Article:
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RSPB Spotlight on Badgers book
James Lowen explores the lives of badgers and their communal living, feeding habits and threats to their conservation. Click here to buy:
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Under The Protection of Badgers Act 1992, a licence has to be obtained before a badger sett in a woodland area can be obstructed, damaged, destroyed or disturbed during forestry operations. DEFRA (the people who issue some of the licences) frequently consult with English Nature over the issuing of licences, as they have considerable expertise in dealing with badger problems.

As Forestry operations involved the felling of potentially large trees, there is the risk that falling timber might cause enough of a ground shock or disturbance to cause collapse of the sett or tunnels in and around it. For this reason, the Forestry Authority (and English Nature) have produced a very useful guidance booklet which provides a Code of Conduct for forestry operations. Following the advice does not negate the need to get a badger licence if one is needed, but it does make the circumstances in which a licence is needed that much clearer.

In any event, the intention should always be to protect the badgers and their sett, irrespective of the fine nuances of any legislative details. We would always recommend a cautionary approach for forestry operations, leaving a very wide margin of error when doing things like nearby tree felling and thinning. Remember that the exact effect of ground shocks and heavy impacts on underground tunnels can't be known with certainty. It is also as well to be aware that the badger may have chosen their site because it provides the correct combination of outlook, shelter and ventilation. Felling trees too close to the sett itself, may make the sett too exposed for the badger's liking; and we would ask foresters to remember that the badgers woodland habitat ought to be maintained wherever feasible. A cleared hillside with a single, isolated clump of trees may not be in the best interests of either the badgers or the forestry operations either.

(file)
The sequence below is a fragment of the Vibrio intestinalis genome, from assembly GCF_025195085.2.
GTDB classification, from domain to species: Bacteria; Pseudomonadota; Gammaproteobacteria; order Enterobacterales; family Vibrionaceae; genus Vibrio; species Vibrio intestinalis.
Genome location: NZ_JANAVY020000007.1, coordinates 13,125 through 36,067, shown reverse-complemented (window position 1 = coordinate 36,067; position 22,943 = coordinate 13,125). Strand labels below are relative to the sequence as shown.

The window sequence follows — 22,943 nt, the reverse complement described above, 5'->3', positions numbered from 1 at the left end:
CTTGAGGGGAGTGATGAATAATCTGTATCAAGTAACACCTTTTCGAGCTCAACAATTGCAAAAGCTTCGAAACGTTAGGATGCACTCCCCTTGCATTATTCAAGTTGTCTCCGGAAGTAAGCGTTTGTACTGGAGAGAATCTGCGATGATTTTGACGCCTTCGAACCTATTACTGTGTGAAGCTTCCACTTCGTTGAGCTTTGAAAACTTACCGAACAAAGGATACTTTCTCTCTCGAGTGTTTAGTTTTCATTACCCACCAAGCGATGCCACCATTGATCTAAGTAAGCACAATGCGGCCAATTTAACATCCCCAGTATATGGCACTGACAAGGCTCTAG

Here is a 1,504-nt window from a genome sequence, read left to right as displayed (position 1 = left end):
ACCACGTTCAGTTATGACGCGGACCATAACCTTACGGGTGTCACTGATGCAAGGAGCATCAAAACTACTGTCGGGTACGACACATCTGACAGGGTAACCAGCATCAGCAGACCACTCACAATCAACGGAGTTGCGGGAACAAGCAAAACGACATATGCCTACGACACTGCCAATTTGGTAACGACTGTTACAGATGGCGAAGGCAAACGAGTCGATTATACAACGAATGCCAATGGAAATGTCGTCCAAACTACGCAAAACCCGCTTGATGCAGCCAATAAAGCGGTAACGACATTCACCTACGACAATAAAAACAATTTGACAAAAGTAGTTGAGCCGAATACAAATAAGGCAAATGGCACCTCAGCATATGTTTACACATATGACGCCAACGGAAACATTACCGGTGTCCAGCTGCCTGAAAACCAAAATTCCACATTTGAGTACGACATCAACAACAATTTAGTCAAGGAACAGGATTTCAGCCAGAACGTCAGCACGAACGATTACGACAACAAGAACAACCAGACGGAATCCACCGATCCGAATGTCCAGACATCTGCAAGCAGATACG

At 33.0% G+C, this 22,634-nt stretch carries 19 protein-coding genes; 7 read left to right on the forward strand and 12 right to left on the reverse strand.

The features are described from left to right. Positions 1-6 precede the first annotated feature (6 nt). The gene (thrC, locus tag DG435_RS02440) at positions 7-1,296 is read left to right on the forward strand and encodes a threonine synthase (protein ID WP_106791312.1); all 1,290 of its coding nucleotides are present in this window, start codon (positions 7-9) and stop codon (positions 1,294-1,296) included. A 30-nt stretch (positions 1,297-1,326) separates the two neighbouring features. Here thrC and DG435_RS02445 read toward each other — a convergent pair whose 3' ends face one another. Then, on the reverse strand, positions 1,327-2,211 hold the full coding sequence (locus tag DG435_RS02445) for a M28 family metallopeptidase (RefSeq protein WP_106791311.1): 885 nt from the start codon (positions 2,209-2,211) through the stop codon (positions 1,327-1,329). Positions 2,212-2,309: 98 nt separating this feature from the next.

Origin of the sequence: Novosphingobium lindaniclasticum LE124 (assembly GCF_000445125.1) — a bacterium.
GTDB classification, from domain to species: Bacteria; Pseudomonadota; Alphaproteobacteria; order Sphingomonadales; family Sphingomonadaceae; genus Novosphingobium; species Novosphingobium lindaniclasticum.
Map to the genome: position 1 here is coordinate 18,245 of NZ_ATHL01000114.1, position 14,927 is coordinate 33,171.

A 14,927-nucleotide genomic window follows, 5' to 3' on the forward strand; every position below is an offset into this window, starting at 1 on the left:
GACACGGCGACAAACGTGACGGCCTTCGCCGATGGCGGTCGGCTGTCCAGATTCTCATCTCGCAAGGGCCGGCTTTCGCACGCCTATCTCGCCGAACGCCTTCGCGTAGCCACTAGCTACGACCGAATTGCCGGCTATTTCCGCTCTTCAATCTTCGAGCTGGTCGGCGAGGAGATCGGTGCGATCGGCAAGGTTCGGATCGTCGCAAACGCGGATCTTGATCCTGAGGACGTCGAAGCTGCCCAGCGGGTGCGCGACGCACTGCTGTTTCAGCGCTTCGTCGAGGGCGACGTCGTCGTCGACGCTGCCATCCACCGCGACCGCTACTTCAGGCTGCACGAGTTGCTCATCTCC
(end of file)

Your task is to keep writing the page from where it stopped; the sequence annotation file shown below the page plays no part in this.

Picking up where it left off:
Most forestry operations can be carried out without interference to badger setts provided they are carefully planned and supervised.

Although it is not practicable, desirable nor intended to make all setts 'no-go' areas for forestry operations, the tree crop within the vicinity of setts should be managed with sensitivity in order to minimise disturbance to the badgers.

For this reason the whereabouts of all setts in the woodland should be known. The ideal situation would be to designate the woodland around the sett for indefinite retention in suitable wind firm sites, though with appropriate thinning. If this is not practical in the first rotation, then a broadleaved retention should be aimed at when planning the second rotation. The supervisor should draw the attention of any workers to the sett's presence/position and mark the boundary of an area within 20 metres of any sett entrance by ropes or secure coloured tapes. This is particularly important when the work is carried out by contractors and sub-contractors.